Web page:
Tongan protesters have scuffled with New Zealand police outside a residence of the king of Tonga in the northern city of Auckland.
Despite appearances, Tonga's strike shows no signs of abating
Civil servants on the impoverished South Pacific archipelago have been on strike for several weeks.
A blaze engulfed one of the king's houses on Tonga on Monday, although it was not clear if this was related.
New Zealand has said it will send a negotiator to Tonga to mediate between the government and civil servants.
Some 3,000 government employees have been on strike since July, demanding pay increases.
The unrest is now spreading to Auckland's large Tongan community.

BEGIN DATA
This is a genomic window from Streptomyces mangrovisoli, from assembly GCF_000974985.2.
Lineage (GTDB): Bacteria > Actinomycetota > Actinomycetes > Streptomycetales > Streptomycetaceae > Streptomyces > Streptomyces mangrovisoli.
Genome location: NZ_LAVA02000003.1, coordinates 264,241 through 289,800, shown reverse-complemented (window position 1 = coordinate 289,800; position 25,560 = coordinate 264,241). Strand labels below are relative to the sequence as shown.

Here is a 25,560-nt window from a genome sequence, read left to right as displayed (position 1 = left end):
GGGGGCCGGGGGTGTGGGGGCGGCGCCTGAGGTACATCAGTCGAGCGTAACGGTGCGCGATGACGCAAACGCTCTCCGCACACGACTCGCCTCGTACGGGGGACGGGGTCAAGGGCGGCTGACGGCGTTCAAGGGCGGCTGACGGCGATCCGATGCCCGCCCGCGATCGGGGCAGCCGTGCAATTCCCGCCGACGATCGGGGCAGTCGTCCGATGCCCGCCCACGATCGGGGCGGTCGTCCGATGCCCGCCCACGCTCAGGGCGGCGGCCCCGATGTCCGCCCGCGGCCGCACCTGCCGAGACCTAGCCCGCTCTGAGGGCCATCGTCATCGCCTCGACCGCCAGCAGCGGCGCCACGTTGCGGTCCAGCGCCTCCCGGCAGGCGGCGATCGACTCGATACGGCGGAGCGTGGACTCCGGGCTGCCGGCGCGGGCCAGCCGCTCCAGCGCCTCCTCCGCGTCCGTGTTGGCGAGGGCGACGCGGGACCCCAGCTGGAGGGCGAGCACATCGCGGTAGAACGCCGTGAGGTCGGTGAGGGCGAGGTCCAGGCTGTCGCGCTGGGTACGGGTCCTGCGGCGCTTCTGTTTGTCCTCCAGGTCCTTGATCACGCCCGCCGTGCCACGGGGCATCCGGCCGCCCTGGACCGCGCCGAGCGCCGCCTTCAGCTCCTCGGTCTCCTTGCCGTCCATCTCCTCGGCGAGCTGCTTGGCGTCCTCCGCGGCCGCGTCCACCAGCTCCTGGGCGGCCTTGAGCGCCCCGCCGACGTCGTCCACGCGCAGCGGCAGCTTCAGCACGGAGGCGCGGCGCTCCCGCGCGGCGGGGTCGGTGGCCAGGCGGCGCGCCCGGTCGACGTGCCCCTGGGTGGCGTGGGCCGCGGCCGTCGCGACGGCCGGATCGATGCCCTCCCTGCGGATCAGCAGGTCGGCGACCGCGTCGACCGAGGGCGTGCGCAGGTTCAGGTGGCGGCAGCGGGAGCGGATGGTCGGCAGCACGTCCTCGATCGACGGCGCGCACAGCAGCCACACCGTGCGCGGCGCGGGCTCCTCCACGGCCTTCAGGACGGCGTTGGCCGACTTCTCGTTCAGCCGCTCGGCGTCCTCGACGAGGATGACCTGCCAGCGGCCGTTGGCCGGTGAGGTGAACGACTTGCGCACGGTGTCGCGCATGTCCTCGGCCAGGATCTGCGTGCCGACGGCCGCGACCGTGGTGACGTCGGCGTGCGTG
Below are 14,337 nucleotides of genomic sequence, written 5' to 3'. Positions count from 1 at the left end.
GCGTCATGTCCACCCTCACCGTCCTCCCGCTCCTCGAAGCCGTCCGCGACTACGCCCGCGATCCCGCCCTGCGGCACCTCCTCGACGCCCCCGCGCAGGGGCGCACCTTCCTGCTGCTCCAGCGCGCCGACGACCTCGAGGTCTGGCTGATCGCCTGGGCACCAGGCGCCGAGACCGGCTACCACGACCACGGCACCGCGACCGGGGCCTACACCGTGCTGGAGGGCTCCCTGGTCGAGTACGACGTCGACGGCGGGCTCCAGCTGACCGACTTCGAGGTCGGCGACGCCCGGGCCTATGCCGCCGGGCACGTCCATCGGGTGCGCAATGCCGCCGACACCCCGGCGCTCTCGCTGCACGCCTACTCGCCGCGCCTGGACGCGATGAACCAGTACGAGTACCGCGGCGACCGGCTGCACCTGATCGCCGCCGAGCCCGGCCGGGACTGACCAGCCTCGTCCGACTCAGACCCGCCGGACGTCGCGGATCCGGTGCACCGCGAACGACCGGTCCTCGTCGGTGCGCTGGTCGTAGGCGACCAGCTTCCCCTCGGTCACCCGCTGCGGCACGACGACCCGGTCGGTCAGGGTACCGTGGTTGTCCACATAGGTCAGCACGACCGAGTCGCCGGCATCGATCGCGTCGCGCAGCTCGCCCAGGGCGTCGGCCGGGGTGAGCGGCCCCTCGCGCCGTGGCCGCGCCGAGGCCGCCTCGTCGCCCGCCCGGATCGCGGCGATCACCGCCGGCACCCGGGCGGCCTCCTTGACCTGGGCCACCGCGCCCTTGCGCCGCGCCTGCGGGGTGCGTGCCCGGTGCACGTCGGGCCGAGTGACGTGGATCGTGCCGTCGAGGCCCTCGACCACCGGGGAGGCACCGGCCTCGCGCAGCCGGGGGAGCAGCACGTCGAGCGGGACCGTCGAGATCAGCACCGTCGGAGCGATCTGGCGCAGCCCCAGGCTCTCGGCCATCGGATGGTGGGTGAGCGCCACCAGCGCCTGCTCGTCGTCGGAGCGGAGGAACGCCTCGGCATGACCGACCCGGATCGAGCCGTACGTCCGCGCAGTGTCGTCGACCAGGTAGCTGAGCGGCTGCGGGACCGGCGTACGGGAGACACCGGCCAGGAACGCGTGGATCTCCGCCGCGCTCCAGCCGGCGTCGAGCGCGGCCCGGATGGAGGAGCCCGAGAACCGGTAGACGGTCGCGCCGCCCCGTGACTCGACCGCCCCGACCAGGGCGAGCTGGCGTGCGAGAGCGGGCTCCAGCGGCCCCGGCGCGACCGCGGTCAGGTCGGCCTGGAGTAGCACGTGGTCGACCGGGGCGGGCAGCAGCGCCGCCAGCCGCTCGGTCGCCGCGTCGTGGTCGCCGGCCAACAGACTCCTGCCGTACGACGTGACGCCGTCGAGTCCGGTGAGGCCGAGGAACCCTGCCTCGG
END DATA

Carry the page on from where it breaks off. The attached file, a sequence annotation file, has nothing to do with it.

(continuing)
About 50 Tongans were involved in the clashes with police and royal staff outside the residence of 87-year-old King Taufa'ahau Tupou in the town on Monday.
They demanded to meet the king but were blocked by 30 police officers.
Reports said two men and two women were arrested after the scuffles.
New Zealand Foreign Minister, Phil Goff, said the strike was having a significant impact on Tonga's economy.
"It is important that a process is put in place to help resolve the issues and reduce tensions in Tongan society," he said according to the French news agency AFP.
Tonga's civil servants launched their protest after senior government officials were awarded pay rises of up to 80% in July.
They have rejected offers by Tonga's authorities to increase their wages by a third.